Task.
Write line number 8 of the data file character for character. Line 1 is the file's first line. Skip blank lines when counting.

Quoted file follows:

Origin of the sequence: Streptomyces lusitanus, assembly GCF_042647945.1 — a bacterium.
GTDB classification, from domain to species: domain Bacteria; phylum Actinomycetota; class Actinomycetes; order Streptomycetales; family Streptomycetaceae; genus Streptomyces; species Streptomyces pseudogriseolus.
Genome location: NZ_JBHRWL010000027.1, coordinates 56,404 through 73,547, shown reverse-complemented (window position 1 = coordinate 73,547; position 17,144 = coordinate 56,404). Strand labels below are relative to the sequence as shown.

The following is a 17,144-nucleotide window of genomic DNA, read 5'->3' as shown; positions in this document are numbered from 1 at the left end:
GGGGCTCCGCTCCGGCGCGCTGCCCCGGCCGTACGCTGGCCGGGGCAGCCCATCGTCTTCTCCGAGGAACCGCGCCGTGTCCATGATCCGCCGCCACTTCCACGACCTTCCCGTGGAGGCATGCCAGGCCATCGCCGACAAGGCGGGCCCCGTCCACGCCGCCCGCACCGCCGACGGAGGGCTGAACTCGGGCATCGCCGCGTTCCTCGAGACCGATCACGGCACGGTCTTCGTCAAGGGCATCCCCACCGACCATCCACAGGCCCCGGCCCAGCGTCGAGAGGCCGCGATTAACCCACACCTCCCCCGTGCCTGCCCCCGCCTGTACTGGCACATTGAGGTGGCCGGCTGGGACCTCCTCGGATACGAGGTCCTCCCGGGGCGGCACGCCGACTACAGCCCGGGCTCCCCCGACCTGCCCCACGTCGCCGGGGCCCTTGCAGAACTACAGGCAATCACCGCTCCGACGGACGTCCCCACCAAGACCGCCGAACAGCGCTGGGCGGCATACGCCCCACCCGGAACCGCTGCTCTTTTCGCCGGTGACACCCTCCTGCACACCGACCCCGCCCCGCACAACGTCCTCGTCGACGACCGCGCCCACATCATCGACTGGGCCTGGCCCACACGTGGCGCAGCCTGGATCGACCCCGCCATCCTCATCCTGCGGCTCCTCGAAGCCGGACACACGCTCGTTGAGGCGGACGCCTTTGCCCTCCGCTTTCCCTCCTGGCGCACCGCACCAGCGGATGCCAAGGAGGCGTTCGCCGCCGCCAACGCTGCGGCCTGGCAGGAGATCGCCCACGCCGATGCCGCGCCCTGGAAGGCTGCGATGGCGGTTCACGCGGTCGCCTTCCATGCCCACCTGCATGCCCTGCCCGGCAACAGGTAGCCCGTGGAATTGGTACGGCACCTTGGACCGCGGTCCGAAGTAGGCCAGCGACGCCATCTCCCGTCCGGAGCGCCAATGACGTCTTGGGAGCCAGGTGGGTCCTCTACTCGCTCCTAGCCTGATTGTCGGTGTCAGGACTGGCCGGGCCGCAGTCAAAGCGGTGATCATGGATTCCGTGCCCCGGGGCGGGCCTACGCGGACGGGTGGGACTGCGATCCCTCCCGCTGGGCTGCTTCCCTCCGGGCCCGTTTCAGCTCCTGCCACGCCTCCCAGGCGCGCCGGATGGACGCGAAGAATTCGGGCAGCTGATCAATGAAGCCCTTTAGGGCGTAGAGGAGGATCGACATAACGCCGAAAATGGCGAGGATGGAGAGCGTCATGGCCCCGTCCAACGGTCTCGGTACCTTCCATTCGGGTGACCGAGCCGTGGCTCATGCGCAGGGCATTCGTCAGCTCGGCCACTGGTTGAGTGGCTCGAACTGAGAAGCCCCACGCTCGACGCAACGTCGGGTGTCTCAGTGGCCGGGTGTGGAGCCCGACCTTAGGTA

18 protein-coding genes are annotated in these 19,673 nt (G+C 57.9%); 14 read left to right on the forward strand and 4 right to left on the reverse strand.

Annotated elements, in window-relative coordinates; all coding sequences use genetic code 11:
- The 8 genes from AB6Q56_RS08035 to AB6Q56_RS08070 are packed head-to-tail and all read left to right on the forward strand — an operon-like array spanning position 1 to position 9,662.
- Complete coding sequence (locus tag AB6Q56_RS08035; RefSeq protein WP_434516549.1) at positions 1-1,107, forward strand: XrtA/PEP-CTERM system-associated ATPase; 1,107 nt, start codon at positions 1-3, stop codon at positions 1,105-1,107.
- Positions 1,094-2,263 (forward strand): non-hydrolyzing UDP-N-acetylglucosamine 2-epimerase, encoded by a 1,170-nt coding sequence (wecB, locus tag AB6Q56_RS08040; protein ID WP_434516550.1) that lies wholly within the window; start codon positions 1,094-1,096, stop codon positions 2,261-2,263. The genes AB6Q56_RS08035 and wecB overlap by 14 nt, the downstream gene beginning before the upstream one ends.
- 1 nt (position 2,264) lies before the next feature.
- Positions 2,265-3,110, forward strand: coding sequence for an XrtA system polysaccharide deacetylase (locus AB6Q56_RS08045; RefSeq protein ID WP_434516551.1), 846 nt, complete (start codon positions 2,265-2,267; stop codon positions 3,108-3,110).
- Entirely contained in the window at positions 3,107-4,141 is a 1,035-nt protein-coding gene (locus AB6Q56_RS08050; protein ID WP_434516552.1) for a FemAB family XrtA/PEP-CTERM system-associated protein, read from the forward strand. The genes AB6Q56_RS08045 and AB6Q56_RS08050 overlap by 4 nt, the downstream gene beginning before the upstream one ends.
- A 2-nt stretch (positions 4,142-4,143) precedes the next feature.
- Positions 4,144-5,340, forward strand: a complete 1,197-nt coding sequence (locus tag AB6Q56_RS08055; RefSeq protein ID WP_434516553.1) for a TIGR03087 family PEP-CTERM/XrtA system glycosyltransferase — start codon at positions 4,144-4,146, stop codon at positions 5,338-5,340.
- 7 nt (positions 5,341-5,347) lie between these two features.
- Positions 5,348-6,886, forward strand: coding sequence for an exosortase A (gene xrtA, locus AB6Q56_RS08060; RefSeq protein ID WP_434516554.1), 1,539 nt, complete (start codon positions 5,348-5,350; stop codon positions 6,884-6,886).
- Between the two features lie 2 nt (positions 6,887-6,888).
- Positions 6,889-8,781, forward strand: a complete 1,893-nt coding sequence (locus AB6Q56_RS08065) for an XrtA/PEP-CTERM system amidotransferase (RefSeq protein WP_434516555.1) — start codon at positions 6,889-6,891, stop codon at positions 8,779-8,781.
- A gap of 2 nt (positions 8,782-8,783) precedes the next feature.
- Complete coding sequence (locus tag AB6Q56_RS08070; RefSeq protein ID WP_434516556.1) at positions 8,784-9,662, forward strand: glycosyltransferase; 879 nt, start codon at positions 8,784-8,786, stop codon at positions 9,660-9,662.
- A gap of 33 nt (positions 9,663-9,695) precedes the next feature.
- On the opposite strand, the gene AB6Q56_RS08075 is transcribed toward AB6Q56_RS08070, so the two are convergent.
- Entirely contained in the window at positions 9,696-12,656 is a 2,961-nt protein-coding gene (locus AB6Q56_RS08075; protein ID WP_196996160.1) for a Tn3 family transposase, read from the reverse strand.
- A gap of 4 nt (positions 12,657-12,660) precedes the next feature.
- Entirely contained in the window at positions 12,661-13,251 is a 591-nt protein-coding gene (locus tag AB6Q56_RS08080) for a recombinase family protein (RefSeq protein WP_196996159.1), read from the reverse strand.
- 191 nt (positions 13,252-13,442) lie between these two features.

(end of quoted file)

- The 8 genes from AB6Q56_RS08035 to AB6Q56_RS08070 are packed head-to-tail and all read left to right on the forward strand — an operon-like array spanning position 1 to position 9,662.